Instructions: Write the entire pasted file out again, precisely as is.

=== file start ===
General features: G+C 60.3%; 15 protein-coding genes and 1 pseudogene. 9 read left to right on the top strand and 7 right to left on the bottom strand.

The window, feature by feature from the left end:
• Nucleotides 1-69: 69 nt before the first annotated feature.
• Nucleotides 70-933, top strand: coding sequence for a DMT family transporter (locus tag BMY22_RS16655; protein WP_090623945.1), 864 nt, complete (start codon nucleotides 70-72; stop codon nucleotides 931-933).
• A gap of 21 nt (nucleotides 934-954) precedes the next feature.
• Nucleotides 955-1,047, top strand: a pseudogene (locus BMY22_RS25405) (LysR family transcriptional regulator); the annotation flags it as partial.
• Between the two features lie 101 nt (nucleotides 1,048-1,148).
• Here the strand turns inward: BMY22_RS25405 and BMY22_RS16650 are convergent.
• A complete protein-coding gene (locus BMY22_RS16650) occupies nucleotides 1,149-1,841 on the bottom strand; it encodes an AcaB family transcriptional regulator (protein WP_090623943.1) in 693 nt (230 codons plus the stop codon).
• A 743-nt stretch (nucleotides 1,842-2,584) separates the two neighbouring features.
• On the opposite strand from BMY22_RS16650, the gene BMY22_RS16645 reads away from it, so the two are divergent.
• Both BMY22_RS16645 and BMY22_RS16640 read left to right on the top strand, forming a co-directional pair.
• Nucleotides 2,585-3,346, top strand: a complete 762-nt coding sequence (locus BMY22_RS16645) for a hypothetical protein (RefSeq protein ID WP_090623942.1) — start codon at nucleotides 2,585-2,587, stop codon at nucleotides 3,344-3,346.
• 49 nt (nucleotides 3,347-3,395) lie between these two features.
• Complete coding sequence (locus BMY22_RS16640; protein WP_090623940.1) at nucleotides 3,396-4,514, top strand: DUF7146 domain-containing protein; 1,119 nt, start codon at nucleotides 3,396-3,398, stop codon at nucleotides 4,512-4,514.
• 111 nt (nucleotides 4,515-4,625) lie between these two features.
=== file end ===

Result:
General features: G+C 60.3%; 15 protein-coding genes and 1 pseudogene. 9 read left to right on the top strand and 7 right to left on the bottom strand.

The window, feature by feature from the left end:
• Nucleotides 1-69: 69 nt before the first annotated feature.
• Nucleotides 70-933, top strand: coding sequence for a DMT family transporter (locus tag BMY22_RS16655; protein WP_090623945.1), 864 nt, complete (start codon nucleotides 70-72; stop codon nucleotides 931-933).
• A gap of 21 nt (nucleotides 934-954) precedes the next feature.
• Nucleotides 955-1,047, top strand: a pseudogene (locus BMY22_RS25405) (LysR family transcriptional regulator); the annotation flags it as partial.
• Between the two features lie 101 nt (nucleotides 1,048-1,148).
• Here the strand turns inward: BMY22_RS25405 and BMY22_RS16650 are convergent.
• A complete protein-coding gene (locus BMY22_RS16650) occupies nucleotides 1,149-1,841 on the bottom strand; it encodes an AcaB family transcriptional regulator (protein WP_090623943.1) in 693 nt (230 codons plus the stop codon).
• A 743-nt stretch (nucleotides 1,842-2,584) separates the two neighbouring features.
• On the opposite strand from BMY22_RS16650, the gene BMY22_RS16645 reads away from it, so the two are divergent.
• Both BMY22_RS16645 and BMY22_RS16640 read left to right on the top strand, forming a co-directional pair.
• Nucleotides 2,585-3,346, top strand: a complete 762-nt coding sequence (locus BMY22_RS16645) for a hypothetical protein (RefSeq protein ID WP_090623942.1) — start codon at nucleotides 2,585-2,587, stop codon at nucleotides 3,344-3,346.
• 49 nt (nucleotides 3,347-3,395) lie between these two features.
• Complete coding sequence (locus BMY22_RS16640; protein WP_090623940.1) at nucleotides 3,396-4,514, top strand: DUF7146 domain-containing protein; 1,119 nt, start codon at nucleotides 3,396-3,398, stop codon at nucleotides 4,512-4,514.
• 111 nt (nucleotides 4,515-4,625) lie between these two features.